Reading to T as he rests his head on my shoulder is a joyful way to unwind.
We’ve been reading at night with T since we adopted him at 14 months.
As noted by the American Library Association, young kids that are frequently read to are more likely to recognize letters, have word-sight recognition, and understand words in context.
More recently, it’s nice to see T becoming more active in asking questions, retelling bits of the story and occasionally asking to read along.
In the last year, we are focusing hard on building his reading and decoding skills.
We’re thankful his teacher gives daily reading homework. Combined with bedtime reading – where there is no expectation other than to listen – we will slowly grow his skills.
It’s Okay To Be Different by Todd Parr
Todd Parr’s books are filled with positive messages that celebrate diversity and his joyful art reminds me of Keith Haring’s work.
This book was one of the weekly books T borrowed from his school library. I love the message that affirms to kids – with images of kids of all ages, sizes and abilities, from different backgrounds and family compositions – that it’s okay to be different!
The last time we read this, T asked to read. With the exception of a few words, he read it cover to cover on his own. The best part? One page stated: “It’s okay to be adopted.”
Creepy Carrots by Aaron Reynolds
As a horror enthusiast, I love that T is discovering a love of scary things.
This book is more funny than scary and is about Jasper Rabbit who loves devouring wild carrots, until they start stalking him. Is he losing his mind or is he being gaslit?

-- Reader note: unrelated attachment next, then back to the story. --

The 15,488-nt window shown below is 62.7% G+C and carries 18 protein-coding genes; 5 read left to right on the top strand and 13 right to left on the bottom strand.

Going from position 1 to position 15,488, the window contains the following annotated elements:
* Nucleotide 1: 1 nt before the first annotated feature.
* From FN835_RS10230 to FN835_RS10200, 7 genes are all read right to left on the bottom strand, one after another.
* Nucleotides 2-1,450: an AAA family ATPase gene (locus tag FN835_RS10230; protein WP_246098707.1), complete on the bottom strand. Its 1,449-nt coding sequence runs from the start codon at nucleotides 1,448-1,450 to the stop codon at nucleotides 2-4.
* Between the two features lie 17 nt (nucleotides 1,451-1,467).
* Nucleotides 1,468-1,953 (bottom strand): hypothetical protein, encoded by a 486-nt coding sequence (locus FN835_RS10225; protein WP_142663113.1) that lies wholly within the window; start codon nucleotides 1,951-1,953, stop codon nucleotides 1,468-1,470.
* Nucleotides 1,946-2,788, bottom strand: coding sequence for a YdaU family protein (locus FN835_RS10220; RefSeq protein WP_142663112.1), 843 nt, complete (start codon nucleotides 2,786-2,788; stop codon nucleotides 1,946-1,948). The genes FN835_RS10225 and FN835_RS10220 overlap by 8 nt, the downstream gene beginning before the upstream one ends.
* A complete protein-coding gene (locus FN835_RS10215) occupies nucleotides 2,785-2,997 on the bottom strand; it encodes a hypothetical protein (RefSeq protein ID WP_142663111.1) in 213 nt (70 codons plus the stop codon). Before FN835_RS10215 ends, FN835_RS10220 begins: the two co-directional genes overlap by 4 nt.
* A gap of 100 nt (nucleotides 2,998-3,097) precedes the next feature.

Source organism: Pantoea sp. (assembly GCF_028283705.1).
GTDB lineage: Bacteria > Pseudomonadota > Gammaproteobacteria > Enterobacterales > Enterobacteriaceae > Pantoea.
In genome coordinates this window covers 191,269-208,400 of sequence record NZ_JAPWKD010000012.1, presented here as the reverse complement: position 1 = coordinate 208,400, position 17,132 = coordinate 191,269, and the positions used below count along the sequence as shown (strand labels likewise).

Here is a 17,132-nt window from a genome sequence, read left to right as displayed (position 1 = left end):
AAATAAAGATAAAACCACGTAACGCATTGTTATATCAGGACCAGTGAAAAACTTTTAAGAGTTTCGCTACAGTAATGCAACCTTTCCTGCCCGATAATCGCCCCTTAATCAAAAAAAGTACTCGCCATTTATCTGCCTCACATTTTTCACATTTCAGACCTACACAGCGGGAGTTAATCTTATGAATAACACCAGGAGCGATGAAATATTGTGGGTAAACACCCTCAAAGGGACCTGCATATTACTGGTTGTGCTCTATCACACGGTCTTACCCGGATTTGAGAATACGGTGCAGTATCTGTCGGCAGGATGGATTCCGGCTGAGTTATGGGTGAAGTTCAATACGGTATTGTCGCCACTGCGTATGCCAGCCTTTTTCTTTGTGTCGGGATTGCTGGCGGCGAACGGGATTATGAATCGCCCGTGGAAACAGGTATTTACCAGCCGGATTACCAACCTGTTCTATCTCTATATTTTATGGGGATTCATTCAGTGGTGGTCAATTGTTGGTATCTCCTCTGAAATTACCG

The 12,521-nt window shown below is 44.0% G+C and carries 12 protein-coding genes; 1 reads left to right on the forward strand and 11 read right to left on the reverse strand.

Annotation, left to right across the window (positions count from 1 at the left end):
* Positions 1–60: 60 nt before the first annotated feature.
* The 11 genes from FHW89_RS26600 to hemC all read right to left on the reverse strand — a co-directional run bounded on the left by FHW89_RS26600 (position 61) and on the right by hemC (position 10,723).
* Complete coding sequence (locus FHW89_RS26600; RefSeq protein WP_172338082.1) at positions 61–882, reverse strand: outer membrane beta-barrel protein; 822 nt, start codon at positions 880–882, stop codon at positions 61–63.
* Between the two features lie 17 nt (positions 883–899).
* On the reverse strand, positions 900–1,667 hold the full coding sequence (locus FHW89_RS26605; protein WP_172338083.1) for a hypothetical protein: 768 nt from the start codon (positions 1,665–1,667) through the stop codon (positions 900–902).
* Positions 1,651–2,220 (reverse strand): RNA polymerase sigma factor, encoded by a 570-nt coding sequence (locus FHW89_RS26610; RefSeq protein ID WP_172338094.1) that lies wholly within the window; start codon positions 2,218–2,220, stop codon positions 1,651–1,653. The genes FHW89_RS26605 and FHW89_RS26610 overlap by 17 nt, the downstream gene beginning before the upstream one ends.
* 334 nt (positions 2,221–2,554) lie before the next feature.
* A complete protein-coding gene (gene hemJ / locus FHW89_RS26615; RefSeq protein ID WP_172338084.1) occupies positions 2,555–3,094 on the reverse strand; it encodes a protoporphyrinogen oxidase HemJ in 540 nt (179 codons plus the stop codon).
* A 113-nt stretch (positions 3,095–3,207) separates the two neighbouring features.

Beautiful illustrations bring this comical story – and its twist ending – to life!
Clifford’s Good Deeds by Norman Bridwell
I discovered Clifford books when my family immigrated to Canada when I was eight and it’s been fun introducing them to T.
T owns a collection of the first six Clifford books. He loves the idea of having a big red dog. The story about Clifford doing good deeds that go awry was particularly amusing to him.
Bon Voyage Mister Rodriguez by Christiane Duchesne
As T gets older, he is naturally asking bigger questions about life, such as death.
Books provide kids with safe spaces to explore hard topics. This story of Mister Rodriguez, who is only visible to children and sickly animals, is a surrealistic story that leaves things open ended for kids to interpret what happens after life.
Here We Are by Oliver Jeffers
T and I discovered the charming work of Irish writer and illustrator Oliver Jeffers through one of my dearest friends, who gifts T a new Jeffers book on every birthday.
Gifted to T for his 6th birthday, this story is narrated by a dad to his newborn about what they need to know about life.
As a parent, it made me realize just how much info there is to unpack for a little child. For T, he loved the quirky illustrations and the fun facts about space, deep ocean animals, and different cultures.
Happy Birthday, Big Bad Wolf by Frank Asch
Reading inspirations come from all places. This little book came with a McDonald’s Happy Meal, so it’s literally a tiny sized book.
It tells the story of the Little Pig who wants to throw a surprise party for the Big Bad Wolf, despite his parents’ hesitation. It provides a lesson about giving people a fair chance to prove themselves to others.
The Day the Crayons Quit by Drew Daywalt
The best children’s books are the ones that can be enjoyed by both kids and adults.
This wonderfully-illustrated book is about a boy named Duncan who receives letters from the crayons in his crayon box, either lavishing appreciation or complaints about his use of them. Duncan’s response is truly inspired.
Nibi’s Water Song by Sunshine Tenasco
The newest addition to T’s collection was gifted to him by his recently-departed CYW.
Books are great tools to educate kids about important social issues in relatable and non preachy ways. This story highlights the plight of Indigenous communities in Canada that do not have access to clean drinking water.
T loves to play at the sink – at home and school – for prolonged times, because he enjoys the sensory input of water. I try to balance indulging his play while guiding him to not be wasteful.